It's been almost two years since the World Health Organisation declared the coronavirus outbreak a global pandemic, during which Trinity alum Dr Brendan Murphy made some of boldest public health decisions in Australia’s history. Here he talks about gut instinct, overcoming shyness and souvlaki-fuelled study sessions.
In mid-January, Brendan Murphy (TC 1973) issued a media release stating that the Australian government was monitoring a novel coronavirus that had emerged in China’s Wuhan region. The statement assured there was ‘no cause for alarm’ for Australians, but Brendan – then the Chief Medical Officer, who was preparing to step into a new role as Department of Health secretary – was on high alert. He had become aware of the virus on New Year’s Day and was tuned into early reports of human-to-human transmission in the weeks that followed. ‘That’s when we got really worried,’ he says.
At this point, the World Health Organisation had not issued a travel alert for China, least of all any suggestion of border closures, but key onlookers – Brendan included – were getting twitchy. The virus had started to spread, and while the US planned, Australia acted, becoming the first nation to bring down the grill on arrivals from China.
Would it be the right move? Brendan wasn’t sure.
‘There wasn’t a rule book, so all we could do was look at the evidence,’ he says. ‘Every measure you take in a public health sense takes a couple of weeks to have an effect, so sometimes you have to read the tea leaves and follow your gut.’
The bold move – and the travel restrictions that ensued – proved to be the circuit breaker that shielded Australia from a catastrophic first wave of a pandemic that would lead to a clamp on civil freedoms and push economies and health systems to the brink.
As the virus accelerated, and government controls were tightened, Brendan and his team nursed a heavy responsibility for the knock-on effects of their decisions. And it was the words of Brendan, delivered daily as the key spokesperson, that would seek to educate and comfort as Australian cities, airports and businesses were plunged into near dormancy.
Despite having their wings clipped and socialising policed, most Australians came to appreciate Brendan’s straight-talking yet sensitive delivery as they looked to the government for guidance. Some were learning for the first time that the role of Chief Medical Officer actually existed.
A self-described shy student, Brendan credits his Trinity years with building his confidence – putting him in good stead for roles such as Head of Nephrology at St Vincent’s Hospital and CEO of Austin Health, both in Victoria. He was appointed Australia’s CMO in 2016, a position that demanded up to eight media appearances a day during the COVID-19 crisis.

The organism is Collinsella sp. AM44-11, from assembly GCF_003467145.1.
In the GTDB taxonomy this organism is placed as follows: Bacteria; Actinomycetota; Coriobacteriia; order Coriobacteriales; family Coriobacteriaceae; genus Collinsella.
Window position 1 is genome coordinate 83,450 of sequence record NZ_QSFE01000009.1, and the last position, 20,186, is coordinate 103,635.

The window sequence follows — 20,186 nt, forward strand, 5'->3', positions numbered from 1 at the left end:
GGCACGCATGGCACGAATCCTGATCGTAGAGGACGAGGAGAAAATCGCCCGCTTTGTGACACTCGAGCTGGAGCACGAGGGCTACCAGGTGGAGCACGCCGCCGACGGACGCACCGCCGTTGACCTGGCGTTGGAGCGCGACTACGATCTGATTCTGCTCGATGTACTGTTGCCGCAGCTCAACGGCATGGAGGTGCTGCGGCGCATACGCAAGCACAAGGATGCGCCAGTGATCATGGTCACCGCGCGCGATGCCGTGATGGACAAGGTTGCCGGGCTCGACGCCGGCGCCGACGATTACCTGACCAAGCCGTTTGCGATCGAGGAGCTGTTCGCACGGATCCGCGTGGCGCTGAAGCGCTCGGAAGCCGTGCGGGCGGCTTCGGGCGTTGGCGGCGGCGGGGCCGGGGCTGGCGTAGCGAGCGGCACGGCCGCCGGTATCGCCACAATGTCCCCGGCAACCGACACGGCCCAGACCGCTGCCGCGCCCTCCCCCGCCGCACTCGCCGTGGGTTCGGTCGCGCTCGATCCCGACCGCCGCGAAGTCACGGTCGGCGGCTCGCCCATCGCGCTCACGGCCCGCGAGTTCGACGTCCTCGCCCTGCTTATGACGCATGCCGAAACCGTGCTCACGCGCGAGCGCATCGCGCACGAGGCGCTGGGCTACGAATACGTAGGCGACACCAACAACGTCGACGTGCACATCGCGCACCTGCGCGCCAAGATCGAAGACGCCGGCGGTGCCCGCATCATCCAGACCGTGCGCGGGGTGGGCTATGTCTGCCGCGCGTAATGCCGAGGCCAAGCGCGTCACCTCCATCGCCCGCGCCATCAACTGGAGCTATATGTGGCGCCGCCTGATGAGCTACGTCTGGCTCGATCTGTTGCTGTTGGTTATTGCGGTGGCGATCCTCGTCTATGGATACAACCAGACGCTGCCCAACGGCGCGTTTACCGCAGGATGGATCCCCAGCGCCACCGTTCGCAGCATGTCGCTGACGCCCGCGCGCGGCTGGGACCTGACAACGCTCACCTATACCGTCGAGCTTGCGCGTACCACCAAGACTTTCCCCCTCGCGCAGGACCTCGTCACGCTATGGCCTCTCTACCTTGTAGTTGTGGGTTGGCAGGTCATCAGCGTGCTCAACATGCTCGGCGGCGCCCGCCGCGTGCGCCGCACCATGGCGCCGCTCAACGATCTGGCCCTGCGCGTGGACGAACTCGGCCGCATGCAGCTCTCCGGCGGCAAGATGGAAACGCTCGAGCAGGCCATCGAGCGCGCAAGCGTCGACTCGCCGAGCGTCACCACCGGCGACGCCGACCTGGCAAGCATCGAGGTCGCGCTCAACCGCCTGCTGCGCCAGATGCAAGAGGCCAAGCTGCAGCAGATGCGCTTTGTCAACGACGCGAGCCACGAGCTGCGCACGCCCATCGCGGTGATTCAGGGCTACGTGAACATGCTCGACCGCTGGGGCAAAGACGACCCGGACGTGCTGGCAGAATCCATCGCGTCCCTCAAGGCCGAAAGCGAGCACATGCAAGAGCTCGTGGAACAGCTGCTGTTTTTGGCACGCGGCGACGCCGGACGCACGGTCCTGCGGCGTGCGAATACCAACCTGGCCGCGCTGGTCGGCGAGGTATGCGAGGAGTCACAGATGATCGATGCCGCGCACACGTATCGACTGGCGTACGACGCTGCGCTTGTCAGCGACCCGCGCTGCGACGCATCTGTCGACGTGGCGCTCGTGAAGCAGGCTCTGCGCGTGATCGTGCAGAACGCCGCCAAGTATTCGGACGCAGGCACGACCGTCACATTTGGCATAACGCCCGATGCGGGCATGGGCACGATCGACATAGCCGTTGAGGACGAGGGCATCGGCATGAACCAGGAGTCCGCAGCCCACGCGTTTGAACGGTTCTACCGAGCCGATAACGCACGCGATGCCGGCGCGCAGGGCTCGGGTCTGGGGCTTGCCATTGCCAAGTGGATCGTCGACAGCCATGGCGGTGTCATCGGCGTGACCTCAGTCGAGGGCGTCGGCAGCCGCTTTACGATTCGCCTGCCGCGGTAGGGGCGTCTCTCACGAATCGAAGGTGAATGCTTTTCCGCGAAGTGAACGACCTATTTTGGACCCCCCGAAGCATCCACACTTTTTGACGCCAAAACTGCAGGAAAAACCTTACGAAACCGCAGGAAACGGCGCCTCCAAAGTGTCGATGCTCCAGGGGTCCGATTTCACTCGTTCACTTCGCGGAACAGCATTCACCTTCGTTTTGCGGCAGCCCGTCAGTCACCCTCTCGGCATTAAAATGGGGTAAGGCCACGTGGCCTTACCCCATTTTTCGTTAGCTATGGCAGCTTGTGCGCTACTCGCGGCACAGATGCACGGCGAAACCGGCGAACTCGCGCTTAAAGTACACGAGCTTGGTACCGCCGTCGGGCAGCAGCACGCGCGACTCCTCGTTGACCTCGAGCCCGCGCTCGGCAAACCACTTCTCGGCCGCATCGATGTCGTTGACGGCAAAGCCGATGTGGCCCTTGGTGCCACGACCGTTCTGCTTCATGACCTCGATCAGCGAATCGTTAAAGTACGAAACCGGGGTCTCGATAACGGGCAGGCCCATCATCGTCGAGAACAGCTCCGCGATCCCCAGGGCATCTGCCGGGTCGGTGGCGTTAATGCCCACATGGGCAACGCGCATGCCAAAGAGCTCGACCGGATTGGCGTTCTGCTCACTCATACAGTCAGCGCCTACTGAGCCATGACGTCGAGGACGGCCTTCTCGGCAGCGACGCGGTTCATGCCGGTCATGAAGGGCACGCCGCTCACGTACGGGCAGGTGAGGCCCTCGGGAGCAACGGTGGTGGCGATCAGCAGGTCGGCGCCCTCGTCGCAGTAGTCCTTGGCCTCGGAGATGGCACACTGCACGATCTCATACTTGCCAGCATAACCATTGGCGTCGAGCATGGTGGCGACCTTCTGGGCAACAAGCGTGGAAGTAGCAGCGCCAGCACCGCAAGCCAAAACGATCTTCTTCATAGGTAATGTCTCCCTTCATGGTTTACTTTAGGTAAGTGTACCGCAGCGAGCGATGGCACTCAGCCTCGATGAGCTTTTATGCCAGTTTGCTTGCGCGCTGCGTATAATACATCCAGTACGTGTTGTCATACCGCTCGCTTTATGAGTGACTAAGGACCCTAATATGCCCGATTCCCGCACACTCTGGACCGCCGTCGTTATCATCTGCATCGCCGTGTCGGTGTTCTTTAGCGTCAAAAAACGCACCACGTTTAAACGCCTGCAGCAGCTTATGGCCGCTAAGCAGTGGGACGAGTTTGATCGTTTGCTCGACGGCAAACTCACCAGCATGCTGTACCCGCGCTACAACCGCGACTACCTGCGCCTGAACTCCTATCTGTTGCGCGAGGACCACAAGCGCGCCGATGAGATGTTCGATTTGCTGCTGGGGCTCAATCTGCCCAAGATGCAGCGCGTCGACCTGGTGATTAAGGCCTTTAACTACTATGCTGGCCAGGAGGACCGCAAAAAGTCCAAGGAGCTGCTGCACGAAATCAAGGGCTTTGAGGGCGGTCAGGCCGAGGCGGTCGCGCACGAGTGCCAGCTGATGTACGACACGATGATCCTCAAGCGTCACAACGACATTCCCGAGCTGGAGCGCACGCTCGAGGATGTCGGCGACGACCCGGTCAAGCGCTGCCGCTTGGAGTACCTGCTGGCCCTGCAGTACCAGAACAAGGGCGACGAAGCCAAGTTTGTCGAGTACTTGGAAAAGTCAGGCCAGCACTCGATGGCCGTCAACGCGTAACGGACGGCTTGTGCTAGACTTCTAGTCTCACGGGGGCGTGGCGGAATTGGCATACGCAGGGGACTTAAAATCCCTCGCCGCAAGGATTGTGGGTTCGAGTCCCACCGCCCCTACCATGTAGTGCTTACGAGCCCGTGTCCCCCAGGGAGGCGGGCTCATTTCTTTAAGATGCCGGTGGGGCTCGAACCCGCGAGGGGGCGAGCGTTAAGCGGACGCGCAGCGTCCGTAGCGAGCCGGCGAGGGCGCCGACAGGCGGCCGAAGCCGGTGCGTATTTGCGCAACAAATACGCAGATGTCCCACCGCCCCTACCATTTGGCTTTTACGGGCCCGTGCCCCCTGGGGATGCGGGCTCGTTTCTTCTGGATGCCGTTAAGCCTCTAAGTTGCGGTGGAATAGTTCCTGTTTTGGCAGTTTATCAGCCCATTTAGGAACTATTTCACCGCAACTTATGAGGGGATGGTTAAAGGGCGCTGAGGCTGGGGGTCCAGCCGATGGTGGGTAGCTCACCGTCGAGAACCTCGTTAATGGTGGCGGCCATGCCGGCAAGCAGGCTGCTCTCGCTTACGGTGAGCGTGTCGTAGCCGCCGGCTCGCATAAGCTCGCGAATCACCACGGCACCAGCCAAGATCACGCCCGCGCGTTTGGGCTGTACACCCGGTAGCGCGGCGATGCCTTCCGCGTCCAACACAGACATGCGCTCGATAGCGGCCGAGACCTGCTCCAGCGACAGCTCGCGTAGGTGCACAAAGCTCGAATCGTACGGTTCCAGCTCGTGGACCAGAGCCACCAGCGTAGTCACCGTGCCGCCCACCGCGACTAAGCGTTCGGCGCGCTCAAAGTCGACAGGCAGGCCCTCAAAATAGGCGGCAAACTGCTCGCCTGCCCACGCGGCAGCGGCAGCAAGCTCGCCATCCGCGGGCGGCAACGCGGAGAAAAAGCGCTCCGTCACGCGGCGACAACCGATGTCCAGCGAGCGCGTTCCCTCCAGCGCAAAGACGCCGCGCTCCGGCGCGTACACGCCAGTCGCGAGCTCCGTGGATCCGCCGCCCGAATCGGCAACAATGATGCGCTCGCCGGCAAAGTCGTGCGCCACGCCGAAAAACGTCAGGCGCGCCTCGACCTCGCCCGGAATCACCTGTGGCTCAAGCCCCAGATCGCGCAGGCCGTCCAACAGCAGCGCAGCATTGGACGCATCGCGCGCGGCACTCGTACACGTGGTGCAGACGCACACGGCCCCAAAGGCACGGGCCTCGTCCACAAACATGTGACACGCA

Upon taking his first top-level leadership role at the Austin, Brendan admits to having felt ‘a bit of a fraud’, leading 8500 people and managing an $8.5 million budget with no formal management or finance training. His post-college career ambition had been to work as an academic physician, which he did – becoming a nephrologist and researcher – before coming to the realisation that a typical 30-years-plus career in academia wasn’t his calling.
‘I had a big interest in health system reform and thought if I could go to the federal government as a senior political adviser, I could do a lot in workforce reform, Medicare reform, research reform and the like,’ says Brendan of his decision to take on the CMO role. ‘I thought I’d have a go.’
That ‘have-a-go’ attitude lingered from Brendan’s college days, where he joined the orchestra and squash team … and learnt to party. ‘I didn’t work terribly hard in those first few years, but I had a lot of fun.’
After two years living on campus and three years house sharing, Brendan returned to Trinity in his last year of medicine and bunkered down in Upper Bishops’ with plenty of coffee and 3am souvlakis to prepare for his final exams. ‘I didn’t participate as much in college life in that last year; I was almost catching up on those past years of study I should’ve done earlier.’
The crammed study paid off and led Brendan to a fulfilling career, so much so that he makes the enviable claim that he’s never not wanted to go to work. ‘I’ve had the huge privilege of enjoying every job I’ve ever done,’ he says. ‘Even as a junior doctor working 120-plus hours a week, I loved every minute of it. I think it’s helped that I’ve changed careers fairly dramatically on different occasions, but I’ve been incredibly fortunate. Not everyone gets to enjoy what they do every day.’
This article first appeared in issue 89 of Trinity Today.